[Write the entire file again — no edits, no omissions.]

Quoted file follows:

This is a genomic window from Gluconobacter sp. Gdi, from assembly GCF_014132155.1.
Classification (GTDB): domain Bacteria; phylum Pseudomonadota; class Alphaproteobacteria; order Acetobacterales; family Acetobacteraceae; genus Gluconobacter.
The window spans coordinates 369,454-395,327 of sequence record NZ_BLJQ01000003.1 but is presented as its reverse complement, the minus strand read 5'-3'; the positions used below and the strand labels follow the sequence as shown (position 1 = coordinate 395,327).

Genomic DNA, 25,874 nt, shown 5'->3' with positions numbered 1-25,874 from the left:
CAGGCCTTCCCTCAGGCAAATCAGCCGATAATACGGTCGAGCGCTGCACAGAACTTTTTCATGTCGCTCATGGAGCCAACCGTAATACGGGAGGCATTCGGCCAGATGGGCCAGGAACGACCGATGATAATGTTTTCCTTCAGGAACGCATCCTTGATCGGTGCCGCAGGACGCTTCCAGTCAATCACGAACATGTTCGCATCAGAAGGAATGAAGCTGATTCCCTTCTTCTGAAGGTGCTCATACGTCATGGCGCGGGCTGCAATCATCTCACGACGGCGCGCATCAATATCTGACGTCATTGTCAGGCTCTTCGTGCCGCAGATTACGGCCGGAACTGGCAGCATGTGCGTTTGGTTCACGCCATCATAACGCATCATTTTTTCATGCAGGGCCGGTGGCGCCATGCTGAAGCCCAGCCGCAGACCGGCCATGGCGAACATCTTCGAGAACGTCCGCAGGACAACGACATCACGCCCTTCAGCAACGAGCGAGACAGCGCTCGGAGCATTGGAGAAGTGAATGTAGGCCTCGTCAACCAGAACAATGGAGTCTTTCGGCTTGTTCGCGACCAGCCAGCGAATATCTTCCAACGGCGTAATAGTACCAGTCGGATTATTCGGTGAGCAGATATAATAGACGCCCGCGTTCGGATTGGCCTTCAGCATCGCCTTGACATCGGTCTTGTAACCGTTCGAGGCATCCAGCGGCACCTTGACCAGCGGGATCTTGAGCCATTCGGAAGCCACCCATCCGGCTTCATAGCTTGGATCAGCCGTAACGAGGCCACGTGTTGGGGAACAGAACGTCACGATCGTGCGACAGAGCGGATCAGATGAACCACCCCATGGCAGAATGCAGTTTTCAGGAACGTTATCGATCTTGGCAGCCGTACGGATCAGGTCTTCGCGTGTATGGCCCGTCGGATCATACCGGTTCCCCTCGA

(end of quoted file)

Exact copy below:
This is a genomic window from Gluconobacter sp. Gdi, from assembly GCF_014132155.1.
Classification (GTDB): domain Bacteria; phylum Pseudomonadota; class Alphaproteobacteria; order Acetobacterales; family Acetobacteraceae; genus Gluconobacter.
The window spans coordinates 369,454-395,327 of sequence record NZ_BLJQ01000003.1 but is presented as its reverse complement, the minus strand read 5'-3'; the positions used below and the strand labels follow the sequence as shown (position 1 = coordinate 395,327).

Genomic DNA, 25,874 nt, shown 5'->3' with positions numbered 1-25,874 from the left:
CAGGCCTTCCCTCAGGCAAATCAGCCGATAATACGGTCGAGCGCTGCACAGAACTTTTTCATGTCGCTCATGGAGCCAACCGTAATACGGGAGGCATTCGGCCAGATGGGCCAGGAACGACCGATGATAATGTTTTCCTTCAGGAACGCATCCTTGATCGGTGCCGCAGGACGCTTCCAGTCAATCACGAACATGTTCGCATCAGAAGGAATGAAGCTGATTCCCTTCTTCTGAAGGTGCTCATACGTCATGGCGCGGGCTGCAATCATCTCACGACGGCGCGCATCAATATCTGACGTCATTGTCAGGCTCTTCGTGCCGCAGATTACGGCCGGAACTGGCAGCATGTGCGTTTGGTTCACGCCATCATAACGCATCATTTTTTCATGCAGGGCCGGTGGCGCCATGCTGAAGCCCAGCCGCAGACCGGCCATGGCGAACATCTTCGAGAACGTCCGCAGGACAACGACATCACGCCCTTCAGCAACGAGCGAGACAGCGCTCGGAGCATTGGAGAAGTGAATGTAGGCCTCGTCAACCAGAACAATGGAGTCTTTCGGCTTGTTCGCGACCAGCCAGCGAATATCTTCCAACGGCGTAATAGTACCAGTCGGATTATTCGGTGAGCAGATATAATAGACGCCCGCGTTCGGATTGGCCTTCAGCATCGCCTTGACATCGGTCTTGTAACCGTTCGAGGCATCCAGCGGCACCTTGACCAGCGGGATCTTGAGCCATTCGGAAGCCACCCATCCGGCTTCATAGCTTGGATCAGCCGTAACGAGGCCACGTGTTGGGGAACAGAACGTCACGATCGTGCGACAGAGCGGATCAGATGAACCACCCCATGGCAGAATGCAGTTTTCAGGAACGTTATCGATCTTGGCAGCCGTACGGATCAGGTCTTCGCGTGTATGGCCCGTCGGATCATACCGGTTCCCCTCGA